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Poll: How often do you lose potential jobs because the deadline is sooner than you can deliver?
Thread poster: ProZ.com Staff

ProZ.com Staff
Local time: 02:32
SITE STAFF
Jul 18, 2013

This forum topic is for the discussion of the poll question "How often do you lose potential jobs because the deadline is sooner than you can deliver?".

This poll was originally submitted by Heinrich Pesch. View the poll results »



 

neilmac  Identity Verified
Spain
Local time: 11:32
Spanish to English
+ ...
Other Jul 18, 2013

Not "lose", but "refuse". If I reject a job because the deadline is ill thought out, implausible and hasty, then I don't consider it a loss.

It happens quite often - already once this week, an agency wanted 3K done by the next day (not an unreasonable request if the translator is sitting around twiddling his/her thumbs waiting for work offers to come in) and since I already have enough on my plate from regular clients, I refused. If they'd offered 2 days for delivery, I might have accepted. However, they didn't, and as far as I'm concerned, the loss is theirs.


 

Ty Kendall  Identity Verified
United Kingdom
Local time: 10:32
Hebrew to English
I don't lose them, I turn them down Jul 18, 2013

Happens quite often. I simply won't accept a deadline that:
a) I simply can't deliver - not feasible
b) would require me killing myself/staying up all night/working ridiculous hours to meet

I learnt that lesson the hard way early on in my translation career where I found myself translating a technical elevator specification at 3am. Never again.

I don't consider these "lost opportunities" though, as there's nothing "opportune" about them.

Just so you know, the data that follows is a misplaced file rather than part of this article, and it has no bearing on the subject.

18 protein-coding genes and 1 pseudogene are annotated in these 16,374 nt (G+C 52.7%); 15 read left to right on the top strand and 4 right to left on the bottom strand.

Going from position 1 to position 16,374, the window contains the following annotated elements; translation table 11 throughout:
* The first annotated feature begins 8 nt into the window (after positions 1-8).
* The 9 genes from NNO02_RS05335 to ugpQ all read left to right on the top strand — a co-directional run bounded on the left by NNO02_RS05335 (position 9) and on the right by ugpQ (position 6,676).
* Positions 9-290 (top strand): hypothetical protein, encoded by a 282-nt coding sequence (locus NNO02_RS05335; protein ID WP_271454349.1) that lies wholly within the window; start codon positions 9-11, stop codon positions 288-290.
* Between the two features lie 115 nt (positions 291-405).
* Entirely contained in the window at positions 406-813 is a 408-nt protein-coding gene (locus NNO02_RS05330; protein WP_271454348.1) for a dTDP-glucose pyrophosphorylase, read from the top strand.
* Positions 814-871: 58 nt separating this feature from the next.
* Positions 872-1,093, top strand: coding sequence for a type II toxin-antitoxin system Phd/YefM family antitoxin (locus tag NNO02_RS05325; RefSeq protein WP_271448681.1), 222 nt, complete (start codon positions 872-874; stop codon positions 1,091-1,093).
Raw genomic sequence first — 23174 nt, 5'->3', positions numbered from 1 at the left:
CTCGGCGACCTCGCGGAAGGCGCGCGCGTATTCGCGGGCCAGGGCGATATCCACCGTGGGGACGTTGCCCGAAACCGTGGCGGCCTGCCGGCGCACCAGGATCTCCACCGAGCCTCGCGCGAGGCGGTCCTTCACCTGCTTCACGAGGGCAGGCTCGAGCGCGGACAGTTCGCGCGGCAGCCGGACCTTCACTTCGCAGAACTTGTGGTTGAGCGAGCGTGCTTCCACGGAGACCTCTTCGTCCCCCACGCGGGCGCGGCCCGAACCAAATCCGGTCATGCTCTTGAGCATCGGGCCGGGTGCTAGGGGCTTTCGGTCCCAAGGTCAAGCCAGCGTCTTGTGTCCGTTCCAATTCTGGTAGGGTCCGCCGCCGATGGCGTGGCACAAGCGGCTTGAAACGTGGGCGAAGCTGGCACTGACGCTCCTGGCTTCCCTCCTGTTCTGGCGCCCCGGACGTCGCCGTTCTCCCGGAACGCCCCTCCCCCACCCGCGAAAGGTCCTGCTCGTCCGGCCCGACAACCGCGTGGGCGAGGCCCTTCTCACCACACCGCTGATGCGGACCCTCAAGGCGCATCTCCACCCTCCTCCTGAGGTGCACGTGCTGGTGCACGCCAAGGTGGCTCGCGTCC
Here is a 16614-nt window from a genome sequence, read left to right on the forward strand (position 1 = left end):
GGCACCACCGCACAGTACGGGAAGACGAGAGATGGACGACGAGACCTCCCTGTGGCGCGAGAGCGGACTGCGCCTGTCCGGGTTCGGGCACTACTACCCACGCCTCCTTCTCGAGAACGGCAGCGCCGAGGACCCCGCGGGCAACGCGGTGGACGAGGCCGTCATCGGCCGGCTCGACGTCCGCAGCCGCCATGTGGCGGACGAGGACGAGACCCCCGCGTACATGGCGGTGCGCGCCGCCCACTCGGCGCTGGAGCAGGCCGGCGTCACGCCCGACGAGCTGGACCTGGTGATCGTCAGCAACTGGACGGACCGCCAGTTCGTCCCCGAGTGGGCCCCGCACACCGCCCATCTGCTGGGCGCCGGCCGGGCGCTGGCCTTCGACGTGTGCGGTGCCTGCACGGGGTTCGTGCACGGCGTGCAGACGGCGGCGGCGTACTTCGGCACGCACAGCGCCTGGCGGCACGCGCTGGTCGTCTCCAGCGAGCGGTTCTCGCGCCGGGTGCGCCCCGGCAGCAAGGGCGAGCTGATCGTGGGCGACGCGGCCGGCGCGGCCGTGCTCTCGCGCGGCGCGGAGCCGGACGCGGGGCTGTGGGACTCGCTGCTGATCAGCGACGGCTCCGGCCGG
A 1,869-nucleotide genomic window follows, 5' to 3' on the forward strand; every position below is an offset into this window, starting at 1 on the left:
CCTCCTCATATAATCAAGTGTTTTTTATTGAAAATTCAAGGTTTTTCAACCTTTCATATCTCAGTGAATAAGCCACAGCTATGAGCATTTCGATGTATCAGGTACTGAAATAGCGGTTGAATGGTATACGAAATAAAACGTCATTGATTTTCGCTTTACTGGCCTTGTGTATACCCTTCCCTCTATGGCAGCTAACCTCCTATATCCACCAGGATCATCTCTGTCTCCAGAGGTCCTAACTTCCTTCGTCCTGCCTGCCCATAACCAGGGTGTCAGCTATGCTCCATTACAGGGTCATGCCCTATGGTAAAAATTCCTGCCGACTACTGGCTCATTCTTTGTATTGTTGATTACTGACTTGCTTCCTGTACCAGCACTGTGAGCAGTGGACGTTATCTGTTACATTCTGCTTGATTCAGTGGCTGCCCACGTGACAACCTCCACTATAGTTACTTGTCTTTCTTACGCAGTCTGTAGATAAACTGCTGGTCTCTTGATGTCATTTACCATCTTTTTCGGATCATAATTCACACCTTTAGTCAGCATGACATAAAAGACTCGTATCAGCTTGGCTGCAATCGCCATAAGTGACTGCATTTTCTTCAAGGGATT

Ty Kendall  Identity Verified
United Kingdom
Local time: 10:32
Hebrew to English
Great minds think alike! Jul 18, 2013

neilmac wrote:

Not "lose", but "refuse". If I reject a job because the deadline is ill thought out, implausible and hasty, then I don't consider it a loss.

It happens quite often - already once this week, an agency wanted 3K done by the next day (not an unreasonable request if the translator is sitting around twiddling his/her thumbs waiting for work offers to come in) and since I already have enough on my plate from regular clients, I refused. If they'd offered 2 days for delivery, I might have accepted. However, they didn't, and as far as I'm concerned, the loss is theirs.


icon_biggrin.gif


 

Chris S  Identity Verified
United Kingdom
Swedish to English
+ ...
All the time Jul 18, 2013

neilmac wrote:

Not "lose", but "refuse".


I was about to say the same thing - turning down work because you're too busy isn't the same thing as losing work because you're too slow or inflexible!


 

José Henrique Lamensdorf  Identity Verified
Brazil
Local time: 06:32
English to Portuguese
+ ...
Customer service skills Jul 18, 2013

neilmac wrote:

Not "lose", but "refuse". If I reject a job because the deadline is ill thought out, implausible and hasty, then I don't consider it a loss.